Three Key Strategies In Hospitality Public Relations
- May 16, 2019
- By Sara Myers
The main goal for any brand is to get their product or service in front of potential customers, especially those who find the offerings worthy of their investment. The hospitality industry (which includes lodging, food and drink service, event planning, theme parks, transportation, cruise line and traveling) is unique because often times the sale has to be made on perception alone. An effective hospitality public relations strategy will keep the audience connected with the brand, increase visibility and credibility, and maintain relevance despite the ebbs and flows of the season.
Writing the Narrative From the Inside Out
Unlike a simple marketing plan, hospitality public relations requires crafting a compelling story of the brand’s employees, potential customers and surrounding communities. The saying, “the whole is only as good as the sum of its parts,” applies to the hospitality industry. Sharing personalized stories from employees and guests and crafting unique messaging to achieve an image only a guest would relate to is an offering public relations agencies have perfected.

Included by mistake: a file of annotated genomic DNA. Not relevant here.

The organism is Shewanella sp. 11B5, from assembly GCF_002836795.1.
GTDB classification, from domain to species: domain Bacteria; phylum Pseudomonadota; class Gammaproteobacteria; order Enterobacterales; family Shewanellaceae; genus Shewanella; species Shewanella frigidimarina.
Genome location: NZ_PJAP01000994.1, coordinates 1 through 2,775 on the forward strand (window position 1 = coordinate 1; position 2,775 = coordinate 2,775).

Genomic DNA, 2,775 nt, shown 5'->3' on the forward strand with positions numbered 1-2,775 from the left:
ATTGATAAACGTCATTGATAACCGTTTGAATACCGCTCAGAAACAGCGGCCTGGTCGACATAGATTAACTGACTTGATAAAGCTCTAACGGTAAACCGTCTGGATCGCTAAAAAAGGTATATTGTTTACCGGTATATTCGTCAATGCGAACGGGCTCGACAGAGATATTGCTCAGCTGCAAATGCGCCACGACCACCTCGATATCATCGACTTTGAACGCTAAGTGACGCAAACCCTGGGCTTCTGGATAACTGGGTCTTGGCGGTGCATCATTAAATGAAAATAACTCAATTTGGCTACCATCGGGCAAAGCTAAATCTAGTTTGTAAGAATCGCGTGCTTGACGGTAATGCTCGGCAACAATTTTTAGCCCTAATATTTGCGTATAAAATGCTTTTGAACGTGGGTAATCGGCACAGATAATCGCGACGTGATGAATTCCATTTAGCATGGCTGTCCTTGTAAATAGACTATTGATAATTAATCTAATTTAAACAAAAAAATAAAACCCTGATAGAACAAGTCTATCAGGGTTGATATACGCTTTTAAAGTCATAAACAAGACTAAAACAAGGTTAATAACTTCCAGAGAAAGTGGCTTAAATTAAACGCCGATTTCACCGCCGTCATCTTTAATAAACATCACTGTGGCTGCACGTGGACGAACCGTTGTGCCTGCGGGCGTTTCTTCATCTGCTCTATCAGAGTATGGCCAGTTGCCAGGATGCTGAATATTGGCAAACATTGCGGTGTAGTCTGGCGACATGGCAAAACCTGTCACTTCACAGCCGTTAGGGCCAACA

Though it’s not a novel concept, creating a plan for company business months in advance is a key tool in the hospitality public relations toolbox. Take a hotel company for example. An understanding of the hotel’s busy season is equally as important as it’s off-season to incorporate creative initiatives that will drive business when the rate of guests are plummeting. Additionally, an effective public relations strategy will include consistent partnerships to enhance brand presence year-round and offer mutual benefits for multiple brands.
Building Trust to Drive Sales
Unlike advertising, public relations aims to generate earned, unpaid media coverage and trust rather than exposure. Hospitality public relations is involved in an industry that is based solely on experiences. Before a potential guest or customer can walk away satisfied with their beverage, meal or stay, they have to commit their time and money. This requires a large amount of trust that is often built through public relations efforts in first persuading the media to accept the branded content and second convincing readers that this experience is worth their time and money.
Considering hiring a PR firm for your hospitality business? Here’s what to look for.
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